It is a remarkable fact that the only setae found in Tomopteris are the single setae lodged in the extremities of the cephalic appendages. See Greeff, Z. W. Z. xxxii. 1879, Taf. xv. Figs. 40, 41, 47, The large pair of appendages are innervated from the cerebral ganglia (Pruvot).

1 For the structure of the elytra in Polynoe, see Jourdan, Z. A. viii. 1885.

The body-walls consist of a chitinoid cuticle, a hypodermis and muscular layers, a circular and a longitudinal. The cuticle is thin in Tubicola. The hypodermis consists of a single layer of cells, the outlines of which are sometimes lost (?). The cells are partly supporting cells, partly sensory, partly glandular. Gland-cells, the secretion of which contains rod-like bodies, as in Nemertea, are very common, especially in tubicolous families, e. g. Chaetopteridae, but are by no means restricted to them. The rod-like bodies have been found in the walls, of the tube of Sabella. Protective tubes are manufactured by some Errcuitia and all Tubicola. In the Errantia and some Tubicola, e. g. Pectinaria, the tube is carried about by the animal; in other Tubicola it is formed in sand or mud or is attached to stones. It may be soft in consistency, e. g. Siphonostoma; tough and parchment-like, e. g. Chaetopterus; or stony, as in Serpulidae. It is often strengthened by particles of mud, sand, or shell, e. g. Sabella, Hermella, Terebella. The material for the tube is probably secreted by the glands of the body-surface2. Cilia are found on the prostomium of the Oligochaete Aeolosoma and in Polychaeta chiefly on the sides of the prostomium or somites, round the anus, or on the branchiae.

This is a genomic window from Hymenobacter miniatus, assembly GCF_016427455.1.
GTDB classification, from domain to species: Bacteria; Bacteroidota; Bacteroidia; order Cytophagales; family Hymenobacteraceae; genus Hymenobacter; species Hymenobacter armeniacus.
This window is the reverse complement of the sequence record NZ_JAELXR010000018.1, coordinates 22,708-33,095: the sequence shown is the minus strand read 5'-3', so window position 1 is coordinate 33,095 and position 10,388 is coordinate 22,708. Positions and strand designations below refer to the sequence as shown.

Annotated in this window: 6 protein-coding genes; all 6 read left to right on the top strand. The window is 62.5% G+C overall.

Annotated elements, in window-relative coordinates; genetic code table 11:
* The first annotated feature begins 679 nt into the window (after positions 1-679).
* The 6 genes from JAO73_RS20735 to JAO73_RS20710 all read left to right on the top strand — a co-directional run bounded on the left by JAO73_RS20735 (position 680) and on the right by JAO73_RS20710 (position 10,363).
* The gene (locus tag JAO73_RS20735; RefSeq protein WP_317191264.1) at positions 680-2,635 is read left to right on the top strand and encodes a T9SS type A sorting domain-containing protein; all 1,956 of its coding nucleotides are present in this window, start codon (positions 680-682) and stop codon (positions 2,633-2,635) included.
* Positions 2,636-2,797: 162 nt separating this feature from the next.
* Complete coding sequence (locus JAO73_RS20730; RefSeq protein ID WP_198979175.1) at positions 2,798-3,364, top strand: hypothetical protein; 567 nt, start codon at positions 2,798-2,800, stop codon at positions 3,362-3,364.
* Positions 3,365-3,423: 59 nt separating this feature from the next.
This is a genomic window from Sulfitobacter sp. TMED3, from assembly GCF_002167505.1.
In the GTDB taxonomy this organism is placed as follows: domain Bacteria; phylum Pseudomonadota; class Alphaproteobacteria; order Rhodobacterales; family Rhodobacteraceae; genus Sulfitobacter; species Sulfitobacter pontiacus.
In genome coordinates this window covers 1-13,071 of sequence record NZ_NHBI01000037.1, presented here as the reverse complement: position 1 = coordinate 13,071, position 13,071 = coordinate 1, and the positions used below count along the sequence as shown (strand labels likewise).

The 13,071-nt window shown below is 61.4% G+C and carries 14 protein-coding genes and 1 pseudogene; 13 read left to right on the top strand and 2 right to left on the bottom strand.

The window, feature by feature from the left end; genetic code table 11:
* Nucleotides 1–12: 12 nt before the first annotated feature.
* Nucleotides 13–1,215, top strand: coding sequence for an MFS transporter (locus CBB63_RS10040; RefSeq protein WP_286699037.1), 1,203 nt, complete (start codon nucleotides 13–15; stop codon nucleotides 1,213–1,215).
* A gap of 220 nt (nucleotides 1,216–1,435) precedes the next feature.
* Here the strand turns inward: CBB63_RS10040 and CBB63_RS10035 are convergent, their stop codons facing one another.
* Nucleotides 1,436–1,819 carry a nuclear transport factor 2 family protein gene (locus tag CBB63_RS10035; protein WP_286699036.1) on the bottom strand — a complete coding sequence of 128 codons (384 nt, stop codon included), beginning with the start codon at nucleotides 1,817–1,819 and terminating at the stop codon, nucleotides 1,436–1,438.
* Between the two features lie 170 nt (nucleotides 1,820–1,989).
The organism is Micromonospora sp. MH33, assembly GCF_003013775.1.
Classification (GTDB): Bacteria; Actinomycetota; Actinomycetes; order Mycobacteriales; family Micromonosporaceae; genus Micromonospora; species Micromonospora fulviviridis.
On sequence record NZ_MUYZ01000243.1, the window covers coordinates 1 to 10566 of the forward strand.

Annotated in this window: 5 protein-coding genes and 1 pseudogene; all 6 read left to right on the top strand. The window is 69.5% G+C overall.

Ophyotrocha puerilis (Eunicidae) retains the polytrochal rings of cilia (infra, p. 606). The Sabellinae possess a ventral ciliated furrow in the abdominal region, which either ends at the thorax, or passing round its right side, extends along its dorsal median line. The ventral surface, rarely the dorsal, of Serpidinae is ciliated but not furrowed. The cilia in both instances convey faecal particles forwards and out of the tube. The circular layer of muscles may be absent, e. g. in Nephthys, or be sparingly developed. The longitudinal layer is commonly disposed in Polychaeta in four bands, two latero-dorsal, two latero-ventral. The internal ends of the setiparous sacs penetrate and therefore divide the corresponding layer in Oligochaeta. The setiparous sacs have special protrusor muscles, derived in Oligochaeta from the circular layer. Muscular bands pass from the median ventral line in Polychaeta, in an oblique dorso-ventral direction and are inserted into the dorsum, the parapodia, and the setiparous sacs. They consequently divide the coelome into three longitudinal chambers, a median containing the digestive tract, and two latero-inferior1. It is also divided by transverse fibro-muscular septa into a series of more or less complete chambers, one behind the other.